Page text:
H-DES02--Steiner ftoc.tex V1 - 07/02/2012 4:50pm Page v CONTENTSPROLOGUE LAST CALL AT YANKEE STADIUM viiINTRODUCTION BEING ALL IN xiChapter 1 WHAT’S WITH THE WATER IN BROOKLYN? 1Chapter 2 WHAT ELSE? 15Chapter 3 LIFE, DEATH, AND SODA 23 DEWEY HIGH SCHOOL 23 SYRACUSE 30Chapter 4 THE NCR-2160 41 JJ: A MAN OF TRUTHS 51Chapter 5 THE HARD ROCK 57Chapter 6 ENTERING THE SPORTS WORLD 71Chapter 7 HOW I GOT GOING 77 MAKING CONNECTIONS 77 THE ‘86 GIANTS 81 MEETING MARA 83 ONE THING LEADS TO ANOTHER 85 ON MY OWN 87 MAKING THE MARKET 90 DREAMING UP APPEARANCES 94 MEDICINE MEN 97 OUR FIRST MAJOR DEAL 102 YOU NEVER KNOW 105 v
H-DES02--Steiner ftoc.tex V1 - 07/02/2012 4:50pm Page vivi CONTENTSChapter 8 PLAY THE GAME, NOT THE SCORE 107 RELATIONSHIPS, NOT TRANSACTIONS 111Chapter 9 THE COLLECTIBLES CALL 115 EXPANDING OUR BUSINESS 115 MY FAVORITE COLLECTIBLE 120Chapter 10 YANKEES-STEINER 125Chapter 11 THE LIGHT IN THE OTHER ROOM 133Chapter 12 TURNING DIRT INTO DOLLARS 139Chapter 13 NOTRE DAME 143Chapter 14 THE FINAL DAYS OF YANKEE STADIUM 153 THE FRIEZE 164 THE ORIGINAL BRICKS 166 THE ‘‘I WANT TO THANK THE GOOD LORD FOR MAKING ME A YANKEE’’ SIGN 168 THE BLACK 168 THE FOUL POLES 170 THE CLUBHOUSE CARPET 170Chapter 15 NOTHING BUT A DREAMER 171Chapter 16 SANDLOT WISDOM 175 GET EVERYONE TO BUY IN 176 MAKE SURE INDIVIDUALS KNOW WHAT’S EXPECTED OF THEM 177 IF YOU CAN’T MOTIVATE, INCENTIVIZE 178 MAKE EVERYONE FEEL IMPORTANT 179CONCLUSION WHAT MAKES YOU TICK? 183INDEX 189
H-DES02--Steiner c01.tex V1 - 07/02/2012 3:41pm Page 1 1 WHAT’S WITH THE WATER IN BROOKLYN? here’s something in the water in Brooklyn. I don’t know whatT it is, but growing up there lights a ﬁre in some people. Theystart hustling from the time they’re little. I’m thinking of peoplelike Jay-Z, Joan Rivers, Woody Allen, and Mel Brooks. EddieMurphy and Barbra Streisand. Larry King and Rudy Giuliani.Nancy Lieberman and Larry Brown. Spike Lee. Joe Torre. SandyKoufax. Growing up in Brooklyn, you gotta have balls. My family lived above a kosher butcher shop at 539 KingsHighway, near Ocean Parkway in the Flatbush section of Brook-lyn. We were working poor, but we lived in an upper-middle-classneighborhood that had large Syrian Jewish and Italian popula-tions. Many of them were ﬁrst-generation immigrants. It was adiverse culture, to say the least. The butcher was called Weingarten & Weiss, and it was glattkosher, which meant, among other things, that chickens and other 1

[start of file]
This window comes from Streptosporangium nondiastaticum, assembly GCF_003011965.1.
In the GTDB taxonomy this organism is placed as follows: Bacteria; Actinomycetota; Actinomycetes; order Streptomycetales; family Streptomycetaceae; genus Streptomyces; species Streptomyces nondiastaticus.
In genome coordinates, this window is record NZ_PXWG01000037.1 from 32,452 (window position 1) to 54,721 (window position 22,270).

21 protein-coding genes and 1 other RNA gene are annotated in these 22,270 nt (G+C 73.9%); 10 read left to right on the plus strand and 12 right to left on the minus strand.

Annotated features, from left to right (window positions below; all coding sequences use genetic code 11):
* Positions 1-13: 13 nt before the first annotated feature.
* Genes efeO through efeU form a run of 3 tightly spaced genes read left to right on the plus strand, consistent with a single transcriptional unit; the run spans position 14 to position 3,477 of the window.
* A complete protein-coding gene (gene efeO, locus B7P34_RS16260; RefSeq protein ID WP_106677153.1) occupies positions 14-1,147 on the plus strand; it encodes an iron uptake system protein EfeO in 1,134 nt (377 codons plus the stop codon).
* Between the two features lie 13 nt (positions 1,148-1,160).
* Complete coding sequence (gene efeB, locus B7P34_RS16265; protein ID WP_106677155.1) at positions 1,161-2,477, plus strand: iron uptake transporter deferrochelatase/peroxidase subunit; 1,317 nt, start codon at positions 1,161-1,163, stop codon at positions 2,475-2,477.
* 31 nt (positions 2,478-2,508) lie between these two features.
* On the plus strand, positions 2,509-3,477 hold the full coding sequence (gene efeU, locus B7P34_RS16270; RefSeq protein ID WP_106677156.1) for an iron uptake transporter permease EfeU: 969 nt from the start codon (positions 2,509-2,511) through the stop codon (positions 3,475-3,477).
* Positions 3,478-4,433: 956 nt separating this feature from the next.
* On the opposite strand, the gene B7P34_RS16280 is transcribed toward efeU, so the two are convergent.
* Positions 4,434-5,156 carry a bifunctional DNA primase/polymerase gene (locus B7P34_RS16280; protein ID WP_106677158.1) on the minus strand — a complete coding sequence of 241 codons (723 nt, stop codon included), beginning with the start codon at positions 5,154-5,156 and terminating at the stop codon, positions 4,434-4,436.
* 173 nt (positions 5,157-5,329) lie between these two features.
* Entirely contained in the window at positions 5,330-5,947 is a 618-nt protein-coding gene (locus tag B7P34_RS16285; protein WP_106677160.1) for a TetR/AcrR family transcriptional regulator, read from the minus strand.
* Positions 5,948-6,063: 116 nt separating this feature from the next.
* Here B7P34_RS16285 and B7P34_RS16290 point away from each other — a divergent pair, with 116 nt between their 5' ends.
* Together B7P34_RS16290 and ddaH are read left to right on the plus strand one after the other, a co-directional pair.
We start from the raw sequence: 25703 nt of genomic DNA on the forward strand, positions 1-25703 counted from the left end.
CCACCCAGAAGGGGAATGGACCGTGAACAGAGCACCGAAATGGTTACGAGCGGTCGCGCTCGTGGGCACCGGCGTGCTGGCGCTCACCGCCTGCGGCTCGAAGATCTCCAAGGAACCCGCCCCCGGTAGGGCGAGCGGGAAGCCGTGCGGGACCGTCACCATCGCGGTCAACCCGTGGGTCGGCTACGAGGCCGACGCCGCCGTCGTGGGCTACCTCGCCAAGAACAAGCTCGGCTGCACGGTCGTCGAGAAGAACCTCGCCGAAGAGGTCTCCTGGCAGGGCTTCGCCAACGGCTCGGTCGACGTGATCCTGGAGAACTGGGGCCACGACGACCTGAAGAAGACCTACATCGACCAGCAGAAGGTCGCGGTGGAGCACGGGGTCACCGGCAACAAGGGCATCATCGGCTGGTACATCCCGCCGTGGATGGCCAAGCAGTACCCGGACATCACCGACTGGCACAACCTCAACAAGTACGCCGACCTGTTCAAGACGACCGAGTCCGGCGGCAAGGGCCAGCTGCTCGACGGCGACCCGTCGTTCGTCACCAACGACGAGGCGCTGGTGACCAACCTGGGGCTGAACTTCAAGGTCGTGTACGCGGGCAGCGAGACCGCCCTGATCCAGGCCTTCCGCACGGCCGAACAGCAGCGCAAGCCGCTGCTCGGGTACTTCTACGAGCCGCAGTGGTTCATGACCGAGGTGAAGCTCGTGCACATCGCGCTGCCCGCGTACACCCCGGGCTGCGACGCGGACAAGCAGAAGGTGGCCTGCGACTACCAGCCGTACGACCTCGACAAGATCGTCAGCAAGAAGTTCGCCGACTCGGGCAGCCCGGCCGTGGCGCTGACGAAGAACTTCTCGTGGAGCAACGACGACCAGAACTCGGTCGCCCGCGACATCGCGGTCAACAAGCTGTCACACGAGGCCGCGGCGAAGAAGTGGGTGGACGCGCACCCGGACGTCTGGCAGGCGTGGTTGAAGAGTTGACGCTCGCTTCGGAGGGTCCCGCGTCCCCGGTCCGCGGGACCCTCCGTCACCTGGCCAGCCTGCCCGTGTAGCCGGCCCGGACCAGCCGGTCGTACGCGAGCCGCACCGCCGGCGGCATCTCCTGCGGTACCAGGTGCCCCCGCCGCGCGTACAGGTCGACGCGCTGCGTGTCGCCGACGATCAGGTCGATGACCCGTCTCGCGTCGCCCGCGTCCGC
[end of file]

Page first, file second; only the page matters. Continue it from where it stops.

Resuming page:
H-DES02--Steiner c01.tex V1 - 07/02/2012 3:41pm Page 22 YOU GOTTA HAVE BALLSanimals were slaughtered on the premises. The entire building wasalways uncomfortably cold, on account of having to store all thatraw meat there. I’d wake up in the morning to the sound of condemnedchickens screaming ‘‘Bwahhhk!’’ followed by the sound of thedeath blow—‘‘Thwack!’’ We never saw Weiss, but we saw all too much ofMr. Weingarten, who was also our landlord. Sometimes I thinkhe considered us to be additional slabs of raw meat. He and I were always in each other’s faces: me scolding himover the living conditions and lack of heat in winter; he, deﬂectingthe issue, scolding me about our rent being late. True, the $62we paid every month wasn’t exorbitant. But it was all we couldafford, and the welfare check came when it came. Mr. Weingarten seemed to be particularly fond of turningour heat off on Friday nights, when he would close the store forthe Sabbath. During the harshest winters, it got so cold on thoseweekends that we’d call the police. But when the cops went tohis house and ordered him to turn our heat on, Weingarten toldthem that they had to take his keys, go to the store, and do itthemselves. He insisted that he couldn’t work on the Sabbath. Occasionally I would take a hammer and break the lock onthe cellar door, to go jump-start the boiler myself. The basementwas ﬁlled with our fellow tenants: bugs and other animals ofunknown origin. I could usually hear them scurry and crackleunder my feet. We probably could have lived in a bigger place, maybe hadnicer furniture and more food, if we had lived in a differentneighborhood. But our neighborhood had good schools andcommunity centers, and places where my brothers and I couldgo and be safe while our mom worked. Her logic was that it wasbetter to raise kids in a decent neighborhood—even if it meantstretching every dime to make ends meet.